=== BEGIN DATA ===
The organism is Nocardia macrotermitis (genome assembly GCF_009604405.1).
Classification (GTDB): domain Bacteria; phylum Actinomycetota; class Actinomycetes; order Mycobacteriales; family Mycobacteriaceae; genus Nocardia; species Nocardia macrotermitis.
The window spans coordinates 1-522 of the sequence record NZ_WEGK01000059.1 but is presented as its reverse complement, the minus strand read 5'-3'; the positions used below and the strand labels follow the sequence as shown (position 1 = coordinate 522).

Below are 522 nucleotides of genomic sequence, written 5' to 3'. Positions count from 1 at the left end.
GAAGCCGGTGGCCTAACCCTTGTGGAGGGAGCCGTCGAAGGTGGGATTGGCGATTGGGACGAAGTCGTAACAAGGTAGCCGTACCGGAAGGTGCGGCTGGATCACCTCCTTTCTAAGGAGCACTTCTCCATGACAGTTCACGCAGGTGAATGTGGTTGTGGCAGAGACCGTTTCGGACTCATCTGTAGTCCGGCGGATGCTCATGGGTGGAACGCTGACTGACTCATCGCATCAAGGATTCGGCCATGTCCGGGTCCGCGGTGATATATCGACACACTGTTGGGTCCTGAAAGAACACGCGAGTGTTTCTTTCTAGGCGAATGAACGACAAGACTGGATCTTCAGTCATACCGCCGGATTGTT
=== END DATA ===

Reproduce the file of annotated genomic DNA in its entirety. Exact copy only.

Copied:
The organism is Nocardia macrotermitis (genome assembly GCF_009604405.1).
Classification (GTDB): domain Bacteria; phylum Actinomycetota; class Actinomycetes; order Mycobacteriales; family Mycobacteriaceae; genus Nocardia; species Nocardia macrotermitis.
The window spans coordinates 1-522 of the sequence record NZ_WEGK01000059.1 but is presented as its reverse complement, the minus strand read 5'-3'; the positions used below and the strand labels follow the sequence as shown (position 1 = coordinate 522).

Below are 522 nucleotides of genomic sequence, written 5' to 3'. Positions count from 1 at the left end.
GAAGCCGGTGGCCTAACCCTTGTGGAGGGAGCCGTCGAAGGTGGGATTGGCGATTGGGACGAAGTCGTAACAAGGTAGCCGTACCGGAAGGTGCGGCTGGATCACCTCCTTTCTAAGGAGCACTTCTCCATGACAGTTCACGCAGGTGAATGTGGTTGTGGCAGAGACCGTTTCGGACTCATCTGTAGTCCGGCGGATGCTCATGGGTGGAACGCTGACTGACTCATCGCATCAAGGATTCGGCCATGTCCGGGTCCGCGGTGATATATCGACACACTGTTGGGTCCTGAAAGAACACGCGAGTGTTTCTTTCTAGGCGAATGAACGACAAGACTGGATCTTCAGTCATACCGCCGGATTGTT